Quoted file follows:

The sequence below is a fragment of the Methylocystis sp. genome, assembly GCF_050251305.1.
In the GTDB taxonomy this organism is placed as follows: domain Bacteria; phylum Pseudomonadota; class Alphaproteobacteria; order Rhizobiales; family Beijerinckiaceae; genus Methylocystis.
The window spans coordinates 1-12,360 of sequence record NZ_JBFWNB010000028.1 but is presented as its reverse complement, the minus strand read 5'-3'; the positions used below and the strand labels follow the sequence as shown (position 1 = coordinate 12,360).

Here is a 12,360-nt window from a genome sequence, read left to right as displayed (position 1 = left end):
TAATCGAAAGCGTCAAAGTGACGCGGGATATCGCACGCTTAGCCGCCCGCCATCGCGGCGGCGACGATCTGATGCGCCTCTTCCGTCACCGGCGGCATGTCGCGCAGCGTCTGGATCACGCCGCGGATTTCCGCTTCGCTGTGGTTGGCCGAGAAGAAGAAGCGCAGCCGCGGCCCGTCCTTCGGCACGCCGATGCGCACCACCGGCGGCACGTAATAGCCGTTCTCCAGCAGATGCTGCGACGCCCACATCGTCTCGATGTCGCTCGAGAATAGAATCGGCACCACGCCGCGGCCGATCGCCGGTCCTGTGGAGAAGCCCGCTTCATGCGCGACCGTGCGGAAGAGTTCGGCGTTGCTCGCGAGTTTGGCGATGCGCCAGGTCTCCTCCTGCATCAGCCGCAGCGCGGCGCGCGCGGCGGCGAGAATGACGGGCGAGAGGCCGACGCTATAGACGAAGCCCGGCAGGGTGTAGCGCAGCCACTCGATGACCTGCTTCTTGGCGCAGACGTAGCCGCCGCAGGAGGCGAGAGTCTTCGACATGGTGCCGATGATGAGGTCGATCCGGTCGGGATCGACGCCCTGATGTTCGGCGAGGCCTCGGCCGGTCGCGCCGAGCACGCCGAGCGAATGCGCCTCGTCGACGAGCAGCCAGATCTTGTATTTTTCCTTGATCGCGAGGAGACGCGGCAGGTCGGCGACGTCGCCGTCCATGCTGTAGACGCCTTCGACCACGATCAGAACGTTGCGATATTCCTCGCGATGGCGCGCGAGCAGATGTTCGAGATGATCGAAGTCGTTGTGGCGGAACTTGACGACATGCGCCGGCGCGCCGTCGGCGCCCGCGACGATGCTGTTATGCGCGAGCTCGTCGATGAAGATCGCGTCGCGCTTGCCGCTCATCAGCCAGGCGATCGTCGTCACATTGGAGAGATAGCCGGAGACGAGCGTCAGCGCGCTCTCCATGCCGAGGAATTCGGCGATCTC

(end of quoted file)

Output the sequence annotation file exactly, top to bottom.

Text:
The sequence below is a fragment of the Methylocystis sp. genome, assembly GCF_050251305.1.
In the GTDB taxonomy this organism is placed as follows: domain Bacteria; phylum Pseudomonadota; class Alphaproteobacteria; order Rhizobiales; family Beijerinckiaceae; genus Methylocystis.
The window spans coordinates 1-12,360 of sequence record NZ_JBFWNB010000028.1 but is presented as its reverse complement, the minus strand read 5'-3'; the positions used below and the strand labels follow the sequence as shown (position 1 = coordinate 12,360).

Here is a 12,360-nt window from a genome sequence, read left to right as displayed (position 1 = left end):
TAATCGAAAGCGTCAAAGTGACGCGGGATATCGCACGCTTAGCCGCCCGCCATCGCGGCGGCGACGATCTGATGCGCCTCTTCCGTCACCGGCGGCATGTCGCGCAGCGTCTGGATCACGCCGCGGATTTCCGCTTCGCTGTGGTTGGCCGAGAAGAAGAAGCGCAGCCGCGGCCCGTCCTTCGGCACGCCGATGCGCACCACCGGCGGCACGTAATAGCCGTTCTCCAGCAGATGCTGCGACGCCCACATCGTCTCGATGTCGCTCGAGAATAGAATCGGCACCACGCCGCGGCCGATCGCCGGTCCTGTGGAGAAGCCCGCTTCATGCGCGACCGTGCGGAAGAGTTCGGCGTTGCTCGCGAGTTTGGCGATGCGCCAGGTCTCCTCCTGCATCAGCCGCAGCGCGGCGCGCGCGGCGGCGAGAATGACGGGCGAGAGGCCGACGCTATAGACGAAGCCCGGCAGGGTGTAGCGCAGCCACTCGATGACCTGCTTCTTGGCGCAGACGTAGCCGCCGCAGGAGGCGAGAGTCTTCGACATGGTGCCGATGATGAGGTCGATCCGGTCGGGATCGACGCCCTGATGTTCGGCGAGGCCTCGGCCGGTCGCGCCGAGCACGCCGAGCGAATGCGCCTCGTCGACGAGCAGCCAGATCTTGTATTTTTCCTTGATCGCGAGGAGACGCGGCAGGTCGGCGACGTCGCCGTCCATGCTGTAGACGCCTTCGACCACGATCAGAACGTTGCGATATTCCTCGCGATGGCGCGCGAGCAGATGTTCGAGATGATCGAAGTCGTTGTGGCGGAACTTGACGACATGCGCCGGCGCGCCGTCGGCGCCCGCGACGATGCTGTTATGCGCGAGCTCGTCGATGAAGATCGCGTCGCGCTTGCCGCTCATCAGCCAGGCGATCGTCGTCACATTGGAGAGATAGCCGGAGACGAGCGTCAGCGCGCTCTCCATGCCGAGGAATTCGGCGATCTC